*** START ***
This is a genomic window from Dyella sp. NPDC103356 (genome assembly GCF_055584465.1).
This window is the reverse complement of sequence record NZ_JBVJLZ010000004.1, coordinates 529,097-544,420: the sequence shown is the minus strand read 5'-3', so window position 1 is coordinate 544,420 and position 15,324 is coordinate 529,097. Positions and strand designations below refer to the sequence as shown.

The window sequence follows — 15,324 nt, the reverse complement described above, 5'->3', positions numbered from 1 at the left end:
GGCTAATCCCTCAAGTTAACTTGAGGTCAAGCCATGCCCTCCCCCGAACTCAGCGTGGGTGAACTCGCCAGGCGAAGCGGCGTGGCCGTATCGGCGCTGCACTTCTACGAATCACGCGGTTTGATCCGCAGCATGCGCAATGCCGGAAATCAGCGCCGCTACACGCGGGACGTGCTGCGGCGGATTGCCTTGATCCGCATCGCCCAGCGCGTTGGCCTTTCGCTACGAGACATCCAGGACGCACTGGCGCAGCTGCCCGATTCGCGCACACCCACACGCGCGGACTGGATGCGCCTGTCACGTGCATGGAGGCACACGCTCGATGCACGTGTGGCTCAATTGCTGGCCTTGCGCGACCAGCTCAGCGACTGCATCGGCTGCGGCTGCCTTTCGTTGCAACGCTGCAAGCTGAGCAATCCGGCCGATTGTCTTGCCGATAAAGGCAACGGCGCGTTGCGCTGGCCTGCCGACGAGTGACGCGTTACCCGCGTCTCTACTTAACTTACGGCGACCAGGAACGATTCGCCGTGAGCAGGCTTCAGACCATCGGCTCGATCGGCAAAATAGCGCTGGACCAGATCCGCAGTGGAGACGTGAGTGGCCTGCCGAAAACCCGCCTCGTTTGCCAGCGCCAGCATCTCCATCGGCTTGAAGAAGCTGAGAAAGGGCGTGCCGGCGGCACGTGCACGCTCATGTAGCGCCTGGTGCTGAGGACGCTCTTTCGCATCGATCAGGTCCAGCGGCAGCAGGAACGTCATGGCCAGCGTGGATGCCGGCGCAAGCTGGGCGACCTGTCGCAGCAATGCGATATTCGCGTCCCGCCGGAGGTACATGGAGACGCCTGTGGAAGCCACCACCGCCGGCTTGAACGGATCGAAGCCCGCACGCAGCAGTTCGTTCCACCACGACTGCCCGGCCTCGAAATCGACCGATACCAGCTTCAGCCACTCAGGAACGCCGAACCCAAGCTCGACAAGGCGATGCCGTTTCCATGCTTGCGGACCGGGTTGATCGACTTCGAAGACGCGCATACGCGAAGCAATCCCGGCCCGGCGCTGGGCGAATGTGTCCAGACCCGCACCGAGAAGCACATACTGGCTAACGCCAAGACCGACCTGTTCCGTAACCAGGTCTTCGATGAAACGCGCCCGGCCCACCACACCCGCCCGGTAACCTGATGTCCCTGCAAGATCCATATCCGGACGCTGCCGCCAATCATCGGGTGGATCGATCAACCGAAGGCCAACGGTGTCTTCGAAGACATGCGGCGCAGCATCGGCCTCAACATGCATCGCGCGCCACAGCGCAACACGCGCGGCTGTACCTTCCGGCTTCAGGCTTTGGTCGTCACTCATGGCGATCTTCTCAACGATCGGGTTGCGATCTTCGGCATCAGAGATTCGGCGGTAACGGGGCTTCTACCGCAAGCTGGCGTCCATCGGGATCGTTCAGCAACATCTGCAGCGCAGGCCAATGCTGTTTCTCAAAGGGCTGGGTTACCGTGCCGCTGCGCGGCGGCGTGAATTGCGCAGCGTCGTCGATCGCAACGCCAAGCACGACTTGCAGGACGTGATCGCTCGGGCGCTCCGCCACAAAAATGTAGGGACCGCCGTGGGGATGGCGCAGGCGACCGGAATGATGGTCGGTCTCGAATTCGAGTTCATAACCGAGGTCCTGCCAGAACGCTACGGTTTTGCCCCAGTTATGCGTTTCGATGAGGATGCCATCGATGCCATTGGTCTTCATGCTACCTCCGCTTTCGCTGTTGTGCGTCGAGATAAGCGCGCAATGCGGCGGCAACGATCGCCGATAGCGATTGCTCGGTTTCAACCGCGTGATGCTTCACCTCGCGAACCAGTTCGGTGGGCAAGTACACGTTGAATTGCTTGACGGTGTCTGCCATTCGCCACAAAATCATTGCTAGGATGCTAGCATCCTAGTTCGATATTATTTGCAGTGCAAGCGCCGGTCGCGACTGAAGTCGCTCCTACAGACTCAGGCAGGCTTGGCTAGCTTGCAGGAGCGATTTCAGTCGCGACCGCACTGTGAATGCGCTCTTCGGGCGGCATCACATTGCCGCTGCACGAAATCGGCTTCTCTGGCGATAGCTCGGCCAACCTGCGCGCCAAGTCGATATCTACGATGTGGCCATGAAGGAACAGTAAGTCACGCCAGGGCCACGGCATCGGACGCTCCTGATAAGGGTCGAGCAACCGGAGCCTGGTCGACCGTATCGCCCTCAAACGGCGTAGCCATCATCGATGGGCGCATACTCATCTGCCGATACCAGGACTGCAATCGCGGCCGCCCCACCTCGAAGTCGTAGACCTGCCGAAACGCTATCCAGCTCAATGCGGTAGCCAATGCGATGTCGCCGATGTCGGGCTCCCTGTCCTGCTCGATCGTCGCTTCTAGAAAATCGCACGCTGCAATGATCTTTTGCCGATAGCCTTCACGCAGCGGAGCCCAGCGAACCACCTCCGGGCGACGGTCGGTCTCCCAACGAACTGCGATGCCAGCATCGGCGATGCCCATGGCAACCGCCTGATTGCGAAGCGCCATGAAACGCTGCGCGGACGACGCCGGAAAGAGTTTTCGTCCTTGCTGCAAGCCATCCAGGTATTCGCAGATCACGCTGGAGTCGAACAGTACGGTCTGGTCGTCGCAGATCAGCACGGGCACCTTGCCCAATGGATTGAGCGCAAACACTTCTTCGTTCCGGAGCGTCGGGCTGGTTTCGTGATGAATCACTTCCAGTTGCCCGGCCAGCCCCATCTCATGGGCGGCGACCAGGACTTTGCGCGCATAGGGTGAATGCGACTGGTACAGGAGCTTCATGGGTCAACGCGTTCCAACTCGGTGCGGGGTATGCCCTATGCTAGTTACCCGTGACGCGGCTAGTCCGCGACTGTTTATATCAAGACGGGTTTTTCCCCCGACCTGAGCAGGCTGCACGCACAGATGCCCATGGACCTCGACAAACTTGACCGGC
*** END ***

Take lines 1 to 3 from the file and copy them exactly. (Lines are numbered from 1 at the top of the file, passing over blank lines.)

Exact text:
This is a genomic window from Dyella sp. NPDC103356 (genome assembly GCF_055584465.1).
This window is the reverse complement of sequence record NZ_JBVJLZ010000004.1, coordinates 529,097-544,420: the sequence shown is the minus strand read 5'-3', so window position 1 is coordinate 544,420 and position 15,324 is coordinate 529,097. Positions and strand designations below refer to the sequence as shown.

The window sequence follows — 15,324 nt, the reverse complement described above, 5'->3', positions numbered from 1 at the left end: